1. Mike Volkov talks about trade sanctions and how the current US-Venezuela imbroglio may play out for US companies. Mike shouts out to Dick Cassin who retired on February 1 as the Publisher and Editor of the FCPA Blog. We all agreed the entire compliance community owes a huge debt of gratitude to Dick.
  1. Jay Rosen talks about corporate culture and its increasing importance in the overall ethical health of an organization. Jay shouts out to his New England Patriots for their 6th Super Bowl win in the defeat of the LA Rams.
  1. Tom sits in for Jonathan Armstrong and expounds on what regime change means for the compliance professional. Tom shouts out to Frank Robinson, one of baseball’s greatest players and first African-American manager who recently died.
  1. Matt Kelly considers four recent SEC enforcement actions involving internal controls and how it may portend greater scrutiny in the FCPA realm of internal controls. Matt rants about company CEOs who do not tell anyone else their passwords before they have the temerity to die.

The members of the Everything Compliance panelist are:

  • Jay Rosen– Jay is Vice President, Business Development Corporate Monitoring at Affiliated Monitors. Rosen can be reached at JRosen@affiliatedmonitors.com
  • Mike Volkov– One of the top FCPA commentators and practitioners around and the Chief Executive Officer of The Volkov Law Group, LLC. Volkov can be reached at mvolkov@volkovlawgroup.com.
  • Matt Kelly– Founder and CEO of Radical Compliance. Kelly can be reached at mkelly@radicalcompliance.com
  • Jonathan Armstrong– Rounding out the panel is our UK colleague, who is an experienced lawyer with Cordery in London. Armstrong can be reached at armstrong@corderycompliance.com

The host and producer (and sometime panelist) of Everything Compliance is Tom Fox the Compliance Evangelist. Everything Compliance is a part of the Compliance Podcast Network.

FEBRUARY 22, 2019 BY TOM FOX

In today’s edition of Daily Compliance News:

  • The table comes to Zuckerberg. (BBC)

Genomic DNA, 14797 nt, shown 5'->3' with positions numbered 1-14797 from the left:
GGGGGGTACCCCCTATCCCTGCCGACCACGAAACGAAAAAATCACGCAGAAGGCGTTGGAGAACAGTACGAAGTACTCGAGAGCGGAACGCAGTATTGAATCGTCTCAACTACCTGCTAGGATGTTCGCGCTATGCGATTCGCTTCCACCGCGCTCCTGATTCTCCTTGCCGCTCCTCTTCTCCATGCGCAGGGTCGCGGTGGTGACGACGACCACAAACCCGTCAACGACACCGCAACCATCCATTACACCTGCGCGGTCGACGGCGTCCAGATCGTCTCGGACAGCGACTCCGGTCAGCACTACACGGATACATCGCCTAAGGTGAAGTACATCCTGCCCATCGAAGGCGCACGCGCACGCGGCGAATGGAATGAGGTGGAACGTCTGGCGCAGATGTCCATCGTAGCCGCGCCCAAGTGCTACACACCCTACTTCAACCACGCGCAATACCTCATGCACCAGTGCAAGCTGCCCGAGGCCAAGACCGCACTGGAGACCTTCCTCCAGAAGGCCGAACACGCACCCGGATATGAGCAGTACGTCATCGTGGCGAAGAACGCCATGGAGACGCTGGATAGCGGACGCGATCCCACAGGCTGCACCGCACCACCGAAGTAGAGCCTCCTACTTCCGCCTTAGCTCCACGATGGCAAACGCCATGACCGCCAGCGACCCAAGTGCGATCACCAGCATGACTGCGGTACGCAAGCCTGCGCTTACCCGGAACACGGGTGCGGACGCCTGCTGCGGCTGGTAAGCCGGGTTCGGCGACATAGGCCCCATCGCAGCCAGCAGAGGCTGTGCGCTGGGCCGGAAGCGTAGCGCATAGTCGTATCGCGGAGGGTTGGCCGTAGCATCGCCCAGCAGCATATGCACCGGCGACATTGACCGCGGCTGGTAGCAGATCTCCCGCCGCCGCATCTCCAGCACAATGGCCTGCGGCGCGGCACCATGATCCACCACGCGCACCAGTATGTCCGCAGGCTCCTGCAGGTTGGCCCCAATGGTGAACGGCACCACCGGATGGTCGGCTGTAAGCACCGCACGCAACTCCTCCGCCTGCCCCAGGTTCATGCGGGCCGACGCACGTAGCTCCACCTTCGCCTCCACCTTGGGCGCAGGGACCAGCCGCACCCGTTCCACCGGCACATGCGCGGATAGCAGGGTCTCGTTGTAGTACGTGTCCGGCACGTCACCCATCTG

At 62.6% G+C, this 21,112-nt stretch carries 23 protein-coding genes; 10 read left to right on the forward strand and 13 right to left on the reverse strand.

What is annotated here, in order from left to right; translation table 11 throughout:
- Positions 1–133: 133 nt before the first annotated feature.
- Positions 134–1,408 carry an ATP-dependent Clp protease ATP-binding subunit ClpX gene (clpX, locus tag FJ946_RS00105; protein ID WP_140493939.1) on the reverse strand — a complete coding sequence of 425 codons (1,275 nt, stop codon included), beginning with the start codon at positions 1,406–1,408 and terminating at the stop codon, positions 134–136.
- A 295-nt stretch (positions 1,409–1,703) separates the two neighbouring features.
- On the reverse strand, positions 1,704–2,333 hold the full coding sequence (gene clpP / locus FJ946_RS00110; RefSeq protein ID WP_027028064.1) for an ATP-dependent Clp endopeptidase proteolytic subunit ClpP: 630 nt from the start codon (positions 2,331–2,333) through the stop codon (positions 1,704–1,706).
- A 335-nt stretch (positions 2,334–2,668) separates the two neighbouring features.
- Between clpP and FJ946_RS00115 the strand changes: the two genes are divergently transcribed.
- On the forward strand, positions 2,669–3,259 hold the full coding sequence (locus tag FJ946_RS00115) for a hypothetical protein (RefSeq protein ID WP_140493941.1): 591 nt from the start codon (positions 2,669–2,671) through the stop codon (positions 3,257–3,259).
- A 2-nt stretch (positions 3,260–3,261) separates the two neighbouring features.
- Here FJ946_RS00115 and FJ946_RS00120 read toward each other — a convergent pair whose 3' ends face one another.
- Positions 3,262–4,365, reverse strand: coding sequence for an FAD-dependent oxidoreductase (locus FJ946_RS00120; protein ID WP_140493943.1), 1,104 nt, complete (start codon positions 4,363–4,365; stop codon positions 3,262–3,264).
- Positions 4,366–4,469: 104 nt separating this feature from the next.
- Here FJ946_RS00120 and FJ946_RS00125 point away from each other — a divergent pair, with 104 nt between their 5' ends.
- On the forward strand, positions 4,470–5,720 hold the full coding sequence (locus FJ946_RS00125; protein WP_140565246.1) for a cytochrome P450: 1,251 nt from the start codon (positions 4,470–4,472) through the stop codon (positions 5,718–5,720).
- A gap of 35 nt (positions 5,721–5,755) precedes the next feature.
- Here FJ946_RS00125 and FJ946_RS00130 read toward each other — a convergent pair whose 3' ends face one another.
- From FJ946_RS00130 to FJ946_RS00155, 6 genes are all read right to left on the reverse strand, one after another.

• When is your value chain in jeopardy? (The Telegraph)
  • When is your supply chain in jeopardy? (UK Times)
  • Will Brexit damage your compliance program? (UK Times)

In this podcast series I visit with Pat Harned, the Chief Executive Officer (CEO) of Ethics and Compliance Initiative (ECI) about the firm’s 2018 Global Business and Ethics Survey (GBES). In this series we consider each of the four GBES reports released by ECI. These include The State of Ethics & Compliance in the Workplace, released in Q1 2018; Measuring the Impact of Ethics & Compliance Programs, released in Q2; Building Companies Where Values and Ethical Conduct Matter, released in Q3 and Interpersonal Misconduct in the Workplace: What It Is, Where It Occurs and What You Should Do About It, released in Q4. We discuss each report in a separate podcast and then in Part V, tie them all together. Today, in Part 4, we consider the survey Interpersonal Misconduct in the Workplace: What It Is, Where It Occurs and What You Should Do About It.

A decade ago, companies made headlines for problems such as bribery, financial manipulation, and fraud. The attention has shifted, though. For the past year, mistreatment of employees, especially abusive behavior, sexual harassment and discrimination, has joined data privacy as a critical issue of our time. #MeTooand #TimesUphave given a name to the larger effort to unearth problems that have festered and to find a path towards safer more respectful workplaces. Efforts to expose the issues have uncovered repetitive patterns of interpersonal misconduct in organizations around the world.

This topics of sexual harassment, sexual assault discrimination and/or abusive behavior has been a part of the compliance conversation, just as in society for at least the last two years. GBES is designed to measure trends in workplace misconduct. Unfortunately, one of the leading types of misconduct that people observe is always abusive and intimidating behavior by supervisors towards their employees. The Q4 survey was designed to explore that issue a more. ECI also wanted to take the pulse around sexual harassment and discrimination in the workplace.